When you hear me in the grass.

I've done a lot of walking,
But when you see me in the grass, I will not fuss anymore.
I will flow, with the green wheat undulating
To wind,
To currents,
And bend low in the breeze.

I'll come clean
I've been off running
I've been trying to leave
All I know about me
But coming home
I can see your breath on the window
And I know,
I know
This is where I should be


When you owned the ozone

Physics brought this one to mind...as well as my sickness-addled brain. This cold must have come with a built-in drip of Robitussin.

So Chloroflurocarbons. Bad news guys. They bind with oh-three and make oh-two, which is good for us because we breathe that stuff, but then on the other hand that means we're all going to die.

Especially Austrialia (or Sexcriminalboat, as some people say who are from Stone Mountain, Georgia).

Our fearless collegiate "leader", Professor Somebody-or-other-who-can't-teach-a-class (I really don't know her name), pointed out that when O3 doesn't bind with those cuh-razy sun rays that are a-comin' to kill us, that the next thing to resonate perfectly and absorb the energy is our DNA.

Which is bad, because that makes bad things happen to our "cells".

We need those.

So our skin can absorb Ozone, which is handy except that a lot of us were planning on using it for a while. You know, to live in and stuff.

Enter the Tanners. Fake-bakers. The orange-chick makers.

There is actually a segment of the population who really get a kick out of this DNA-resonating jazz. They like the way it tickles their chromosomes. So I have a very "GREEN" solution to make everyone happy (except some DNAs).

Let's just export the tanning business to the ozone layer. We can fly addled individuals up to the brink of space for the best UV rush they've ever experienced. Solar spas on the high plasma seas. It's the (ultraviolet) wave of the future!

Thousands upon thousands of super-saiyan blondes rotating the planet in geo-synchronous cellular obliteration. The clients get the best tans of their lives, and in doing so patch the holes in our dilapitated ozone layer, leaving the rest of us free to run around naked with no sunblock on.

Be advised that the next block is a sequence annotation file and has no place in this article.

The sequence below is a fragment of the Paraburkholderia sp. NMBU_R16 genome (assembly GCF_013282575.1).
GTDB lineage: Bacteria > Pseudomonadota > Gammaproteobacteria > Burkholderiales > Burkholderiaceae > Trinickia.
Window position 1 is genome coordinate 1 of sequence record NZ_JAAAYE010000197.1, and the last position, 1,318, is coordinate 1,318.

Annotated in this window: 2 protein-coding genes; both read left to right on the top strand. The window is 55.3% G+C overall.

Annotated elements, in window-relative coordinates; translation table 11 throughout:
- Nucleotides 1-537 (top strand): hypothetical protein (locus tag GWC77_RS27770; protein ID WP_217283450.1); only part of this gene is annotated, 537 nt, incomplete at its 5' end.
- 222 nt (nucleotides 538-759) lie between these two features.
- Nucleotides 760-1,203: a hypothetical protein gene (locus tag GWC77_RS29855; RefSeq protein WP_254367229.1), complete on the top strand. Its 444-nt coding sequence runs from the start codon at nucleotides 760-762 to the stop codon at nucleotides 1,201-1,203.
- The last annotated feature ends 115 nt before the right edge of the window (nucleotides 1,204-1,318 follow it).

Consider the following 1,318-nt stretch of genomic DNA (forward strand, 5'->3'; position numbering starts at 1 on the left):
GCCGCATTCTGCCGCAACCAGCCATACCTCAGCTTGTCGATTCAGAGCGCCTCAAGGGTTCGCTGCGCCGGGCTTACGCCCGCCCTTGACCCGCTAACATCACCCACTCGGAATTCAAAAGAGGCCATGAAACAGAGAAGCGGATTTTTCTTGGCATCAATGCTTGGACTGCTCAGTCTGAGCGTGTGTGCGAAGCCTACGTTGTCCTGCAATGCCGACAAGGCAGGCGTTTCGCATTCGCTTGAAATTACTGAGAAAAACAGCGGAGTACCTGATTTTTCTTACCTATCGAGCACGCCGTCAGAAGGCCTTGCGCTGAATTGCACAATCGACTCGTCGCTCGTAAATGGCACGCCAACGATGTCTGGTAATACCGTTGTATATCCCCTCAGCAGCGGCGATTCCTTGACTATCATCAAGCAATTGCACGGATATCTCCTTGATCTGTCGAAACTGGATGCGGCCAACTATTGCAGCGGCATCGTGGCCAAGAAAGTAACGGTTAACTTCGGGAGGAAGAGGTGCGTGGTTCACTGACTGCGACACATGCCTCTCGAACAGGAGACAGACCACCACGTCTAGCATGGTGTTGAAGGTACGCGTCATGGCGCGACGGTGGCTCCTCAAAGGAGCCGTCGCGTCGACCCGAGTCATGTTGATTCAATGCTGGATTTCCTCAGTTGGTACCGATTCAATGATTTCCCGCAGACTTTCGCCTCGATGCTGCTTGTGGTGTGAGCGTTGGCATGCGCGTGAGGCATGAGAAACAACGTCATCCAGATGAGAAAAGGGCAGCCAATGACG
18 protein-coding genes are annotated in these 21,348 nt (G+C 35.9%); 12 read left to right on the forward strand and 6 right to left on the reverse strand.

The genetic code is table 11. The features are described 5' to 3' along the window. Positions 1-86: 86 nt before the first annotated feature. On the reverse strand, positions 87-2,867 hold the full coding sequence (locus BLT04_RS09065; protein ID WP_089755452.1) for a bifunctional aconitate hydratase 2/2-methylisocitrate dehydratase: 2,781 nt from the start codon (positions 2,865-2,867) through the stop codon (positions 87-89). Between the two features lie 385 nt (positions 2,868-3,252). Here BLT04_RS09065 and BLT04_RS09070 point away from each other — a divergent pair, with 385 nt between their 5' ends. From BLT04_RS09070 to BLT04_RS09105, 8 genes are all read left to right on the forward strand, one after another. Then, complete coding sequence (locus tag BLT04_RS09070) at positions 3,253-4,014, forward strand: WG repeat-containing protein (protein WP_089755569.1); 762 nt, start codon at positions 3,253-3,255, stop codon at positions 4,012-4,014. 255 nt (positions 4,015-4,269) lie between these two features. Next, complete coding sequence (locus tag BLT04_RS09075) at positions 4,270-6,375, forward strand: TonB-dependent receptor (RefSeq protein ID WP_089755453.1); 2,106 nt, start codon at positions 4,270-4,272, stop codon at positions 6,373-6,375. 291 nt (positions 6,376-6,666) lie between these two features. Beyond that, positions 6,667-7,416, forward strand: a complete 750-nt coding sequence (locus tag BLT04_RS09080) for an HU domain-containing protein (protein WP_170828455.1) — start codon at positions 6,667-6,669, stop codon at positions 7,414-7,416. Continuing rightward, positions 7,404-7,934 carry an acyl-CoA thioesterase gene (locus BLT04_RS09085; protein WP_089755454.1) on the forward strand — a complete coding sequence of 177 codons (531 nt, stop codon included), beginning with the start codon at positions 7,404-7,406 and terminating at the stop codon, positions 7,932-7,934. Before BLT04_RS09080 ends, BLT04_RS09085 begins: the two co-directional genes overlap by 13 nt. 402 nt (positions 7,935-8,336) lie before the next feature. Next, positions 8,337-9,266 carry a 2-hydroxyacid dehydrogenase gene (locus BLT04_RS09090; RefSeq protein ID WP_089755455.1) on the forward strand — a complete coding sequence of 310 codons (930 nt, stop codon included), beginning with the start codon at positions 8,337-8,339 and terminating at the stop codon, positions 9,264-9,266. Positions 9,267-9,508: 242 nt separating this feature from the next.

Cocoa-butter for everyone!

Except you, middle-aged moustachio'd white man. None for you.



When you've got the funk.

When you've got the funk, I'd say that you have it all. Some blessed soul at Westport coffeehouse just cranked up some sinfully smooth saxophones, and it's making my butt go sway*.

(*Yes, I shake my ass from time to time. What of it.)

Funk is hard to pin down. It's up-tempo in a way that makes you want to put down that old mouth-harp, quit crying over that old woman who done you wrong, and go find a new one to dance with. One clean-spit guitar riff, a horn jab or two, and I'm ready to become friends with somebody new.

Strange, isn't it, how for all the GET-ON-UP'AH! goodness that funk has given us, it's a word that we also use to talk about emotional sludge. Getting "in a funk" is apples to the whisky of "getting funky". Being depressed has nothing to do with bass saxophones.

Much has been going on in this life of mine. Upheaval, tradgedy, suffering, stagnation and ironically, change, have been the harmony to my Monday through Sunday melody–the one that you can't put down when you turn off the amp. Music stops, but we still float forward in notes, faltering and alone no matter the symphony that we can't strike from.

My melody is asking me whether resolution ever comes. If in this life we ever feel less tossed, less prone, less subject to the whimsy of spinning galaxies of galaxies. Or the tides. Asking which came first–the questions or the answers, and wondering whether they actually come in pairs, or if one outnumbers the other.

You can stare into the looking glass as long as you like. You can refuse to meet the morning. You can stay up fighting before you even leave, and make knots of pure simplicity. You can puzzle, you can wonder–you can dichotomize and analyze and subjugate and simplify, but the ultimate conclusion always comes down from God that we just don't ever know.

We are living in mystery, the kind that only happens to everybody.


When you are eaten.

I've been wondering lately what, exactly, is so terrifying about the thought of being eaten.